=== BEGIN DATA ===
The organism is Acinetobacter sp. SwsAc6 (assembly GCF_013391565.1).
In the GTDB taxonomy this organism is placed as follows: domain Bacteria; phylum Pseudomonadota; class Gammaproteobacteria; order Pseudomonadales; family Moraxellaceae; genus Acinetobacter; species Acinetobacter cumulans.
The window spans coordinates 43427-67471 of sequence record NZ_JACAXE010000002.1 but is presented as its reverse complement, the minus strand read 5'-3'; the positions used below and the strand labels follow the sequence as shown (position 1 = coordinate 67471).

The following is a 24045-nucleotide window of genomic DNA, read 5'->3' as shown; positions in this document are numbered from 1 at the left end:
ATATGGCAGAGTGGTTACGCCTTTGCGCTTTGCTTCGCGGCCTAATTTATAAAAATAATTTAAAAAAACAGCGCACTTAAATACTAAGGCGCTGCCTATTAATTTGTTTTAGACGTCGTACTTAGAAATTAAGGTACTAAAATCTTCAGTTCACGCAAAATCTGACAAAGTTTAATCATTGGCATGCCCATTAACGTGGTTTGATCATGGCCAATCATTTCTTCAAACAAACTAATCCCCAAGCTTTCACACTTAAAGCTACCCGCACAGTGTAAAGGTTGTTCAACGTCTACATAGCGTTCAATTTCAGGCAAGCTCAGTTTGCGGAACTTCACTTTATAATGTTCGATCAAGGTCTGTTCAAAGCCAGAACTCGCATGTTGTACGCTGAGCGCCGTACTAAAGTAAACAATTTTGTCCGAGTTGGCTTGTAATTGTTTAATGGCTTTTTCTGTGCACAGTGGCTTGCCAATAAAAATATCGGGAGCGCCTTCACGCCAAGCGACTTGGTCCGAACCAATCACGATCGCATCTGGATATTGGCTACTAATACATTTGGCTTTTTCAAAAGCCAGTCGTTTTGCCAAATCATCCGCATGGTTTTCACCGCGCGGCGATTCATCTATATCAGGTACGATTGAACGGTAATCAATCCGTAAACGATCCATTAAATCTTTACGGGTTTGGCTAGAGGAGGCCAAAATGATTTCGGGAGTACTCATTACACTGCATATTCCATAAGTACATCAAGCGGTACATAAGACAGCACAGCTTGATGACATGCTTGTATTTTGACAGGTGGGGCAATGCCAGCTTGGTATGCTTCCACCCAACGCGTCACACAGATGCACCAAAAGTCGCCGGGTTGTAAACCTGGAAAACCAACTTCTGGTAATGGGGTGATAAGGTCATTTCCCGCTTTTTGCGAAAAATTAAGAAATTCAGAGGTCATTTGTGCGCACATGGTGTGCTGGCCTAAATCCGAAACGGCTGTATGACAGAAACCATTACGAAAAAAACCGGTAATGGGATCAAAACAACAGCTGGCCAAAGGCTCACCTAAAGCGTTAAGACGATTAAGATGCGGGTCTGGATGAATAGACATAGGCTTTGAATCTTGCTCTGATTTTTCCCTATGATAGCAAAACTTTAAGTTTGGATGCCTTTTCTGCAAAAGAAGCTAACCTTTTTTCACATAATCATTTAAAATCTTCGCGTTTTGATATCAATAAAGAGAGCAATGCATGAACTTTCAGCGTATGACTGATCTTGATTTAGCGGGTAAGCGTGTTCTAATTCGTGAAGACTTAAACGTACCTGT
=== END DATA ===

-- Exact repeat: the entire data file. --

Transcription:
The organism is Acinetobacter sp. SwsAc6 (assembly GCF_013391565.1).
In the GTDB taxonomy this organism is placed as follows: domain Bacteria; phylum Pseudomonadota; class Gammaproteobacteria; order Pseudomonadales; family Moraxellaceae; genus Acinetobacter; species Acinetobacter cumulans.
The window spans coordinates 43427-67471 of sequence record NZ_JACAXE010000002.1 but is presented as its reverse complement, the minus strand read 5'-3'; the positions used below and the strand labels follow the sequence as shown (position 1 = coordinate 67471).

The following is a 24045-nucleotide window of genomic DNA, read 5'->3' as shown; positions in this document are numbered from 1 at the left end:
ATATGGCAGAGTGGTTACGCCTTTGCGCTTTGCTTCGCGGCCTAATTTATAAAAATAATTTAAAAAAACAGCGCACTTAAATACTAAGGCGCTGCCTATTAATTTGTTTTAGACGTCGTACTTAGAAATTAAGGTACTAAAATCTTCAGTTCACGCAAAATCTGACAAAGTTTAATCATTGGCATGCCCATTAACGTGGTTTGATCATGGCCAATCATTTCTTCAAACAAACTAATCCCCAAGCTTTCACACTTAAAGCTACCCGCACAGTGTAAAGGTTGTTCAACGTCTACATAGCGTTCAATTTCAGGCAAGCTCAGTTTGCGGAACTTCACTTTATAATGTTCGATCAAGGTCTGTTCAAAGCCAGAACTCGCATGTTGTACGCTGAGCGCCGTACTAAAGTAAACAATTTTGTCCGAGTTGGCTTGTAATTGTTTAATGGCTTTTTCTGTGCACAGTGGCTTGCCAATAAAAATATCGGGAGCGCCTTCACGCCAAGCGACTTGGTCCGAACCAATCACGATCGCATCTGGATATTGGCTACTAATACATTTGGCTTTTTCAAAAGCCAGTCGTTTTGCCAAATCATCCGCATGGTTTTCACCGCGCGGCGATTCATCTATATCAGGTACGATTGAACGGTAATCAATCCGTAAACGATCCATTAAATCTTTACGGGTTTGGCTAGAGGAGGCCAAAATGATTTCGGGAGTACTCATTACACTGCATATTCCATAAGTACATCAAGCGGTACATAAGACAGCACAGCTTGATGACATGCTTGTATTTTGACAGGTGGGGCAATGCCAGCTTGGTATGCTTCCACCCAACGCGTCACACAGATGCACCAAAAGTCGCCGGGTTGTAAACCTGGAAAACCAACTTCTGGTAATGGGGTGATAAGGTCATTTCCCGCTTTTTGCGAAAAATTAAGAAATTCAGAGGTCATTTGTGCGCACATGGTGTGCTGGCCTAAATCCGAAACGGCTGTATGACAGAAACCATTACGAAAAAAACCGGTAATGGGATCAAAACAACAGCTGGCCAAAGGCTCACCTAAAGCGTTAAGACGATTAAGATGCGGGTCTGGATGAATAGACATAGGCTTTGAATCTTGCTCTGATTTTTCCCTATGATAGCAAAACTTTAAGTTTGGATGCCTTTTCTGCAAAAGAAGCTAACCTTTTTTCACATAATCATTTAAAATCTTCGCGTTTTGATATCAATAAAGAGAGCAATGCATGAACTTTCAGCGTATGACTGATCTTGATTTAGCGGGTAAGCGTGTTCTAATTCGTGAAGACTTAAACGTACCTGT